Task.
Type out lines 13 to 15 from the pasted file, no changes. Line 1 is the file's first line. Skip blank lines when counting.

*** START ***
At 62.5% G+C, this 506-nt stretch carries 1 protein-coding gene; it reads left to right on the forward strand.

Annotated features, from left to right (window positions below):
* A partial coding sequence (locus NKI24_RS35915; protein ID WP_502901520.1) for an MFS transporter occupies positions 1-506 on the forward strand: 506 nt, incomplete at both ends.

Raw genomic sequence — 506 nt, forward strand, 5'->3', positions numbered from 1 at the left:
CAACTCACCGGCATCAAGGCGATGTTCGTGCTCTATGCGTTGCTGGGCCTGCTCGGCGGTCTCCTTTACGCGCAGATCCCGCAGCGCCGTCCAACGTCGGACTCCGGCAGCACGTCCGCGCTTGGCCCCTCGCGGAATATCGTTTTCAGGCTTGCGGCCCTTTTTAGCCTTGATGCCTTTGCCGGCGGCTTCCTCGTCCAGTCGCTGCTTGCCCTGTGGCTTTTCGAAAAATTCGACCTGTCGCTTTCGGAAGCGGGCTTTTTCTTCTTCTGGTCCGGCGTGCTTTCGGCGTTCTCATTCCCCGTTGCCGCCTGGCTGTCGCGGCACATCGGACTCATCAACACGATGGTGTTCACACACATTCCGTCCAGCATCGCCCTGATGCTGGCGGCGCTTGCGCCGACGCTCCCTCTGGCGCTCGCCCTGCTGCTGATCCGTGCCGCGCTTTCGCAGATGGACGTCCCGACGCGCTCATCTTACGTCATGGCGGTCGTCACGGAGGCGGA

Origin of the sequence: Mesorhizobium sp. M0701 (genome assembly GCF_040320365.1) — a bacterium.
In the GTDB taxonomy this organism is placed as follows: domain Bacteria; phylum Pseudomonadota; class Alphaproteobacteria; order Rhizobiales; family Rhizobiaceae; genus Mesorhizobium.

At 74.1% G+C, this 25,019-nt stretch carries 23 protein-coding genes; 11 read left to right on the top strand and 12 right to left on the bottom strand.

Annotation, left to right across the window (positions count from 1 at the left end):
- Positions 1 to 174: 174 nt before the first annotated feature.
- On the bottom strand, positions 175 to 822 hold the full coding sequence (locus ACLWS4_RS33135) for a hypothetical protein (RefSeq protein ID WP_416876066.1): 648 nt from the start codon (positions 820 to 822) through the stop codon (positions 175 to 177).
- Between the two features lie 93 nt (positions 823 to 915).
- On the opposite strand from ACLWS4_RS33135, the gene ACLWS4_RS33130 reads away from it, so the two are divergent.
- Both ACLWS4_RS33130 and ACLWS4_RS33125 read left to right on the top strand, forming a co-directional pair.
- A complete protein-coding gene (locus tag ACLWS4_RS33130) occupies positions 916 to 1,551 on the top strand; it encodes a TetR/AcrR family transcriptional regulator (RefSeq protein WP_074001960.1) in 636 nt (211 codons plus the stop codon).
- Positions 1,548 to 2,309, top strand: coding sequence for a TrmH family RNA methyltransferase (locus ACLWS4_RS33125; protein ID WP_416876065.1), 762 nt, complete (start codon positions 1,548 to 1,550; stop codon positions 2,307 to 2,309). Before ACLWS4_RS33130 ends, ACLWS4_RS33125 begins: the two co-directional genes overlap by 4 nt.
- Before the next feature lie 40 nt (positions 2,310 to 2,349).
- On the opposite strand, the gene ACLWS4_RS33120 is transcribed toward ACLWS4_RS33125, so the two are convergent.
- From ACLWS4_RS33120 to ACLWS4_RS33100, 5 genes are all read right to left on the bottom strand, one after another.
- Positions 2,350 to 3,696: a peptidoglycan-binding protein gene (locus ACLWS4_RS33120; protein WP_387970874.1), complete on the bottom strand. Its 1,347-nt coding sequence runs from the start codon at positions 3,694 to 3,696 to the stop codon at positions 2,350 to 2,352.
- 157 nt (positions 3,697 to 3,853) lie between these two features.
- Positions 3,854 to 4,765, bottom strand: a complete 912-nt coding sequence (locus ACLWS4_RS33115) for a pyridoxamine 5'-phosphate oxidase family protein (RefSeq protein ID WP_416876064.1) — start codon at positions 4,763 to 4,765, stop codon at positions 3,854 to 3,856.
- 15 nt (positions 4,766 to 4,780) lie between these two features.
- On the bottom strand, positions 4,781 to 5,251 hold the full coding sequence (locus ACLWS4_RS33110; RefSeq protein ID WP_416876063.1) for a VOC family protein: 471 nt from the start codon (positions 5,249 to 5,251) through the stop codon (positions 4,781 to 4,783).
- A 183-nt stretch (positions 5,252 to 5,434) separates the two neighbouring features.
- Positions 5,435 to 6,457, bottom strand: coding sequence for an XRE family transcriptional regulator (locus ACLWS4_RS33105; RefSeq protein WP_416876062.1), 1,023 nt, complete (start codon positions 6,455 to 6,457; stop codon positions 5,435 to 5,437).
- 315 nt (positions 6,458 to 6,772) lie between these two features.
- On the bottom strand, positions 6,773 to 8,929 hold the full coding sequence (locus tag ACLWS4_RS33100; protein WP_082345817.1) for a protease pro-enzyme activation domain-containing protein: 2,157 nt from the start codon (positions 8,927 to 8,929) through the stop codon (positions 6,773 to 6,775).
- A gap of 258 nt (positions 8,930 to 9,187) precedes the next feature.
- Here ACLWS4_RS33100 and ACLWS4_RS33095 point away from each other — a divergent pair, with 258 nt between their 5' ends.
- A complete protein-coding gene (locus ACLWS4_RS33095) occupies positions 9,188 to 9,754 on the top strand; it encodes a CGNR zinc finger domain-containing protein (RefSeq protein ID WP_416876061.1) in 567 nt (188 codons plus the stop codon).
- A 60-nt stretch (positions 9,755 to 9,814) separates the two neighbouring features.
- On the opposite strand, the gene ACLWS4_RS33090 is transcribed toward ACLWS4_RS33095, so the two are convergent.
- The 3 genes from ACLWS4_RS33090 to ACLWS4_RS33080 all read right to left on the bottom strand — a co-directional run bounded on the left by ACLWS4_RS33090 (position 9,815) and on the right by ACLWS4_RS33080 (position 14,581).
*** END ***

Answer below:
- On the opposite strand from ACLWS4_RS33135, the gene ACLWS4_RS33130 reads away from it, so the two are divergent.
- Both ACLWS4_RS33130 and ACLWS4_RS33125 read left to right on the top strand, forming a co-directional pair.
- A complete protein-coding gene (locus tag ACLWS4_RS33130) occupies positions 916 to 1,551 on the top strand; it encodes a TetR/AcrR family transcriptional regulator (RefSeq protein WP_074001960.1) in 636 nt (211 codons plus the stop codon).